And then, of course, there's that very problematic problem: impostor syndrome. Lots of women feel like they aren't worthy of note in the software context, that they don't have anything valid or exciting to contribute. And when things are so argumentative and trial by fire, who's to blame them for worrying about that? F/LOSS can be a scary place. It's really easy to feel like an outsider with no one vouching for you. At least when you start a new job, you have the validation imparted by being hired. You, of all the applicants, are the chosen one, the one the employer thinks is best suited to do the job. No such thing in F/LOSS, really. You don't have anyone vouching for you, giving much of a damn about your success. To everyone else already in the community, you're an unproven outsider. And this is where being sensitive to social situations can be a real beast. If you're actually socially sensitive and care what people think of you, going through that trial by fire can be hell. So all of the above contributes to the problem of women in F/LOSS. Add to that the general invalidation of people outside of programming functions and you've got what adds up to a perfect storm of hostility. It's not a specific or targeted hostility, not even a conscious one, but something worse. It's an unthinking, institutionalized hostility. And it does a great job of keeping women out, even if that's not an intended outcome.

Disjointed bits about women in tech

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I'm working on an article about the always thorny and very much already mulled over issue of women in tech in general and in F/LOSS specifically. Some slightly disjointed thoughts about it are below, because I think many efforts have gone about the sell in the wrong way.

Here's the tricky bit of the problem (that problem being that young women don't seem interested in pursuing most tech and science careers): we seem to forget about the insecurities that teenage girls have. We fail to market the tech industry to them as something that can fulfill their needs and desires. Stereotypically (and I'll dig up the requisite studies later), they want to be creative, they want to be attractive, they want to be popular and they want to belong. An industry made up (or so it appears) of rugged individualists and unattractive geeks doing math and logic problems all day doesn't appeal.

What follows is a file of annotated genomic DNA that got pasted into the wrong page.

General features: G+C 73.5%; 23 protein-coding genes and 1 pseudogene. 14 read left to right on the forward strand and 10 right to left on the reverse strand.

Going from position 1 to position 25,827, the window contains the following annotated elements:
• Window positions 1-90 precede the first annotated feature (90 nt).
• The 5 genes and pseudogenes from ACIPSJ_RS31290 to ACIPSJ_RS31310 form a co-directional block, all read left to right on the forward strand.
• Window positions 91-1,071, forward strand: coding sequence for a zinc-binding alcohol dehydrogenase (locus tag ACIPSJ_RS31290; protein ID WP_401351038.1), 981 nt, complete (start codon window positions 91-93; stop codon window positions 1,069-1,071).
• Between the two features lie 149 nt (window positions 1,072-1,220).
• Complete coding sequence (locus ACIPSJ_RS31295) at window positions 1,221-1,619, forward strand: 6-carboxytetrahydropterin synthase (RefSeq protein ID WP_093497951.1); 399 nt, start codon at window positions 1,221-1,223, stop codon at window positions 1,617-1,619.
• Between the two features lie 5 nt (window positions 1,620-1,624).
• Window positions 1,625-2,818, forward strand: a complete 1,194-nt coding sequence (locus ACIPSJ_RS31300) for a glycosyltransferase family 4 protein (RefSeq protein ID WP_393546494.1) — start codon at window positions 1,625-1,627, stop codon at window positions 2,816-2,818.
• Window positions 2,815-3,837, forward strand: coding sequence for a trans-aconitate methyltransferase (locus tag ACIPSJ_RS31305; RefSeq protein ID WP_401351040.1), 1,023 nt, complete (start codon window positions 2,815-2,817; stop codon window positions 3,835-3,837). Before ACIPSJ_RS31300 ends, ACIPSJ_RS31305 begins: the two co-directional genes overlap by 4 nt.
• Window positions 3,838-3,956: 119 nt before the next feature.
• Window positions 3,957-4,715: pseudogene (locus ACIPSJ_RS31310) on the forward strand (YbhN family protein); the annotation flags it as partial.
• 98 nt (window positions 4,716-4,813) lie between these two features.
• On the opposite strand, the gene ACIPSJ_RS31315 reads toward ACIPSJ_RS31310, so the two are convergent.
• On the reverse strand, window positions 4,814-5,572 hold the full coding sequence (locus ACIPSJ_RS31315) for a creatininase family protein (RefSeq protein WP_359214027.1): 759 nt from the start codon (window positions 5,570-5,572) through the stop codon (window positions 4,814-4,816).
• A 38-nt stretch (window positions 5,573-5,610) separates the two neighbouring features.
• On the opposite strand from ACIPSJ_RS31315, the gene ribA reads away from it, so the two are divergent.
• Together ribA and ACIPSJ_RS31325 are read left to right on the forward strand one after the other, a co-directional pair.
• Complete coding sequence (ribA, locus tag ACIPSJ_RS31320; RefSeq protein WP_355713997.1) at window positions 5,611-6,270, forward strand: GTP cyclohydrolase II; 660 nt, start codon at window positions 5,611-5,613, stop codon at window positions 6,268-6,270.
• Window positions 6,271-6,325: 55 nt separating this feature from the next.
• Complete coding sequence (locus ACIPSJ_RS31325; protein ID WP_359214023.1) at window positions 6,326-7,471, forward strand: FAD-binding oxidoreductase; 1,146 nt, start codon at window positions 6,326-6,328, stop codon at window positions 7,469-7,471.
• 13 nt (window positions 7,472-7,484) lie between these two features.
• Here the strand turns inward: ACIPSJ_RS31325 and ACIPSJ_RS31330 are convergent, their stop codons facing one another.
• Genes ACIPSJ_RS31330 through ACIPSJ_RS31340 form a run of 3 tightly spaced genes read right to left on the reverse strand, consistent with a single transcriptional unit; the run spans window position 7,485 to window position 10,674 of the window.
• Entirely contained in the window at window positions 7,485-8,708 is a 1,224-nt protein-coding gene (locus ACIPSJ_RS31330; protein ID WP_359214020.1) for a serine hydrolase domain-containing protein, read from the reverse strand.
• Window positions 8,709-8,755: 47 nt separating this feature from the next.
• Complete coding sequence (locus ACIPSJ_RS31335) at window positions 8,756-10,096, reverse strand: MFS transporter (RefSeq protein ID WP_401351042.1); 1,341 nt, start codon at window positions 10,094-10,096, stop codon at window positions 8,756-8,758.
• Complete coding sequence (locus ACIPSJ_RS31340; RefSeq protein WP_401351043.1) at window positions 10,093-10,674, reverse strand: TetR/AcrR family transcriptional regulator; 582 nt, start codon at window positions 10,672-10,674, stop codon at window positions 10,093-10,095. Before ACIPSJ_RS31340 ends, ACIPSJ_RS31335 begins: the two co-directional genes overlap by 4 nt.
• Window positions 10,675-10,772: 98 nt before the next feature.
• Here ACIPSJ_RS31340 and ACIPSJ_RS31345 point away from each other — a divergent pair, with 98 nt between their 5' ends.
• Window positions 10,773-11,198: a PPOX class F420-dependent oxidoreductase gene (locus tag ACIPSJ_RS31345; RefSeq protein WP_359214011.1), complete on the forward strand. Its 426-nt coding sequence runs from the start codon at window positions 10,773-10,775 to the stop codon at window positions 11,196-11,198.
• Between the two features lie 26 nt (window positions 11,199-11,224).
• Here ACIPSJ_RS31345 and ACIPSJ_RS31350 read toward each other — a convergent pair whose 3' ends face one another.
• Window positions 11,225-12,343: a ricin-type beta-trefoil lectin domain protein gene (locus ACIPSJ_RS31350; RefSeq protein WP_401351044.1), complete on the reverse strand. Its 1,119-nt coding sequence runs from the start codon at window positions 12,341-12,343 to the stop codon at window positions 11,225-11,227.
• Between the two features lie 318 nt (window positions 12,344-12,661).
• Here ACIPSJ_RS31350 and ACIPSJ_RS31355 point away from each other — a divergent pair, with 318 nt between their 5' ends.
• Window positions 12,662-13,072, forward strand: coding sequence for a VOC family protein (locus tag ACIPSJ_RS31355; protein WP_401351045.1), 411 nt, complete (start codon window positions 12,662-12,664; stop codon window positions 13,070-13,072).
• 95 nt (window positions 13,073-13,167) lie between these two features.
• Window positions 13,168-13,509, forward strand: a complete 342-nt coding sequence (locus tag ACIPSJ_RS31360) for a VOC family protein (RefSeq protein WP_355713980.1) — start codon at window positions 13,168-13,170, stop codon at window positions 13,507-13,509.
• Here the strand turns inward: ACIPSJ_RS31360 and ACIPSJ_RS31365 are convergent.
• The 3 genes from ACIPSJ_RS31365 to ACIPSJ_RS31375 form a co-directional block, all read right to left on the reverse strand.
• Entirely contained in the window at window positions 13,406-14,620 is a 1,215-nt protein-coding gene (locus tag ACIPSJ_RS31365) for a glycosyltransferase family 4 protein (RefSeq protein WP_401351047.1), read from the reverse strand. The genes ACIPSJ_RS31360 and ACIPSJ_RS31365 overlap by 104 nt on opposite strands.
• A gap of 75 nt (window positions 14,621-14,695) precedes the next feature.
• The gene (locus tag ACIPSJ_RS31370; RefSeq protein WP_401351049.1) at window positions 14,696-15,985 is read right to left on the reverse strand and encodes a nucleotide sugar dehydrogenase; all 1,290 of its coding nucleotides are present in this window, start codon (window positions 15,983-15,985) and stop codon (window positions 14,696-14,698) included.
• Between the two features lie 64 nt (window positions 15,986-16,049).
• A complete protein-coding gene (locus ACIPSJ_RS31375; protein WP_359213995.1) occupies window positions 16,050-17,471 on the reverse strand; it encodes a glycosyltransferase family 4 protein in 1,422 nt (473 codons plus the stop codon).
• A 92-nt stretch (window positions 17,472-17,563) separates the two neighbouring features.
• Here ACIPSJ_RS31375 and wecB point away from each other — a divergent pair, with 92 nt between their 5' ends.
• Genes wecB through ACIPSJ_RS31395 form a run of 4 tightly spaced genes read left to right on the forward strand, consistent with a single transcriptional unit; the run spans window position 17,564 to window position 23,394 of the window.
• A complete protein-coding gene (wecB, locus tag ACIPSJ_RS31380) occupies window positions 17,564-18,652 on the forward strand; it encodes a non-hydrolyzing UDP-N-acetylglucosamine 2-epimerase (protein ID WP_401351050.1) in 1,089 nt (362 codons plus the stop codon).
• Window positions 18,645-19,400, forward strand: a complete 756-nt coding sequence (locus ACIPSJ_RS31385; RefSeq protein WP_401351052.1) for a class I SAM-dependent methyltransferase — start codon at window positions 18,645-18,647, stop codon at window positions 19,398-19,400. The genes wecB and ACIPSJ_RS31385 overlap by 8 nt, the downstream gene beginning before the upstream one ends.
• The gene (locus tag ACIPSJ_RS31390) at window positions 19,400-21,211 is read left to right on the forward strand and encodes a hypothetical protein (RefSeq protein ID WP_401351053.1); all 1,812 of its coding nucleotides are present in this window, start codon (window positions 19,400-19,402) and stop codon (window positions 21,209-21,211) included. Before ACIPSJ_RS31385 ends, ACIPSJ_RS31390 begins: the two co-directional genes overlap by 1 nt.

We're not showing the fun side of the industry (and there sure as heck is a fun side), only the bits that look good on paper. But looking good on paper isn't all that impressive when the appearance is of a steady but boring life. It's not sexy. Actually, maybe sexy is the wrong word. But it sure as heck isn't attractive. There's no romance in steady and sensible. There's romance in recognition and role playing (why do little girls want to be ballet dancers?). There's romance in changing the world and helping others (the ever popular career aspiration, veterinarian, springs to mind). But when we talk about working in tech (which really, also doesn't happen quite enough), we don't talk about the world changing or the recognition.

There's also the issue of the perception of tech folk as geeks with no social skills or lives. Girls don't realize that women in tech are well rounded, perfectly human people with lives just like everyone else. We're not stinky misanthropes living alone in basements. Heck, the grown up ones often have houses, partners, families. And while these things aren't highly aspirational, they do fit into the normal conception of growing up, which is something at very least sub-consciously important to teens choosing their career path.

Also, of course, we're failing to talk to them where they'll actually listen. Never mind doing things in school. I want to see pro-tech ads running in teen magazines, showing actual women who work in the tech industry, being real, being aspirational, being the women that girls want to grow up into.

Design and protectionism

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Design (especially graphic and web) is one of those fields that seems to breed a lot of protectionism among its practitioners. For good reason. As with writing, it's a skill lots of people possess, or at least think they do. Designers grumble a lot (and I'm no exception) about crummy work, over-involved clients, low pay and what I think of as the nephew problem ("Why should I pay such a high rate for your work? My nephew has a copy of Photoshop and can do the work for a quarter that price!"). All of this because lots of people are creative, the tools of our trade are readily available, and the results of our work don't hold human lives in the balance (much).